Why is it that the most canny engineering developments are used for the most nefarious purposes? These devices shown here may seem futuristic but many involve technologies several decades old.
We see here a weaponized drone, the Lockheed Martin SR-72 that can travel at Mach 6 and is scheduled for release in 2030 (does that mean it was already released 15+ years ago?), we see “Cybug” spy bees, which are living bees implanted with bioelectrical transistors, cameras, microphones and other monitors. They can be controlled by an operator and capture images and sound, etc., while appearing to be ordinary, unassuming bees flying around you. I read about such things in the early 1990s.
There’s also so-called “Quantum Stealth” camouflage technology, which bends the light around a subject to make it invisible optically, thermally and in infrared (IR). This secretive coating can be worn by soldiers or it can clad an entire ship.
We also see the TR-3, described by Dr. Paul LaViolette as a MASER-based antigravity technology that was fully developed by the 1950s but its technology is represented a bit differently in this piece, possibly because the creator didn’t want to end up like Gary McKinnon. Both sources agree that the “Black Triangles” photographed in Belgium in the mid-’90s, while being chased by F-16s were probably TR-3s.
The source of this information comes from Scottish hacker, Gary McKinnon who stumbled onto this NASA project, as well as a list “Off-World Officers” when he broke into NASA’s computer network in 2001 and 2002. He was searching for information about antigravity technologies and UFOs within Classified files hosted on NASA servers and ended up confirming the claims of NASA photographic expert, Donna Hare that within Building 8 at the Johnson Space Center, NASA images were regularly cleaned of evidence of UFO craft.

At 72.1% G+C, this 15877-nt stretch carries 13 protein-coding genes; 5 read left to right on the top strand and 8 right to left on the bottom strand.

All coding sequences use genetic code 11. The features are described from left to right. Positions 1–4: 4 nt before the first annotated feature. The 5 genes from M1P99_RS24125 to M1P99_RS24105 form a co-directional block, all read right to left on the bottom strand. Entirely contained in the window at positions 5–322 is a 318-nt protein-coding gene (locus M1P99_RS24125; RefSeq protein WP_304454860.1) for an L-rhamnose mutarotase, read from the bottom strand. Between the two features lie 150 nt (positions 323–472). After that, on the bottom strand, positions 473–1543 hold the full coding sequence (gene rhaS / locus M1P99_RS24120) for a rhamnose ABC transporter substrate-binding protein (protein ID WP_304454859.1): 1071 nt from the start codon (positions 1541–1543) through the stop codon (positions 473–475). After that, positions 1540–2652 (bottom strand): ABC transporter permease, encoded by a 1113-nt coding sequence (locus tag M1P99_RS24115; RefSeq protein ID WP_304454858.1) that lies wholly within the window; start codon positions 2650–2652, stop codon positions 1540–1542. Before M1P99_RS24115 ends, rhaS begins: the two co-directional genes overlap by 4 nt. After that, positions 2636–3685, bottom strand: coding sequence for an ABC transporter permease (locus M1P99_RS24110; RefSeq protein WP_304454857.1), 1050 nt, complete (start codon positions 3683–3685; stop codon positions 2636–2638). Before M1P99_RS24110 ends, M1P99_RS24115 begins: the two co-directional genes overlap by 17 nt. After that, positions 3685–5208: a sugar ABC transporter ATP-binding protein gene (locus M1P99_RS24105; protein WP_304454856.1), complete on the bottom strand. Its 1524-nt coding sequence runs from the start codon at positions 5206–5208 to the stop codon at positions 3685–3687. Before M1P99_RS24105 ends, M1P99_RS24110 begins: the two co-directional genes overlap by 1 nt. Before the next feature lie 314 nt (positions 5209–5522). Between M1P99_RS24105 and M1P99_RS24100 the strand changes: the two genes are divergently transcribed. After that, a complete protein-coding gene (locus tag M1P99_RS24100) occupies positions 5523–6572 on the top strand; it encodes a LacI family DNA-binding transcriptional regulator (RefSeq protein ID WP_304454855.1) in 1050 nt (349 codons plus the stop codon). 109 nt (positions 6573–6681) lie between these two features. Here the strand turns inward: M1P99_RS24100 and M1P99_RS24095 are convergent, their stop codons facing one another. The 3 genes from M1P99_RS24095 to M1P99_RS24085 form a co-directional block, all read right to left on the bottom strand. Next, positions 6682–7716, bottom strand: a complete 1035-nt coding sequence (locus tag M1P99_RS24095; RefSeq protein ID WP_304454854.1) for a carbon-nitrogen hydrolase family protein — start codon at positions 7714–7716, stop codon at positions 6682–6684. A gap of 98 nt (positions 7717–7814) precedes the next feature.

McKinnon claimed that he saw the raw originals alongside the “processed” images. McKinnon also stated that he viewed a detailed image of “something not man-made” and “cigar shaped” floating above the Northern Hemisphere. Unfortunately, McKinnon was was too “bedazzled” by the trove of documents he’d stumbled upon to take screen shots. But that was the least of his worries.
The US Government accused McKinnon of perpetrating the “biggest military computer hack of all time” and for the next decade, he was dragged through court, in what McKinnon’s mother described as a “Waterboarding of the mind.” In November 2002, he was indicted by a federal grand jury in the Eastern District of Virginia on seven counts of computer-related crime, each of which carried a potential ten-year jail sentence. The US attempted extradite him and he was essentially under house arrest for a several years, while his repeated appeals dragged on through the British legal system until October 2012, when then-Home Secretary Theresa May (to her credit) announced that the House of Commons had blocked his extradition, due to his being “seriously ill” with Aspberger’s syndrome and depressive illness, which would increase the risk of suicide “incompatible with his human rights.” Two months later, it was announced that he would not be prosecuted in the UK due to the “Difficulties involved in bringing a case against him when the evidence was in the United States.”
McKinnon now walks a free man.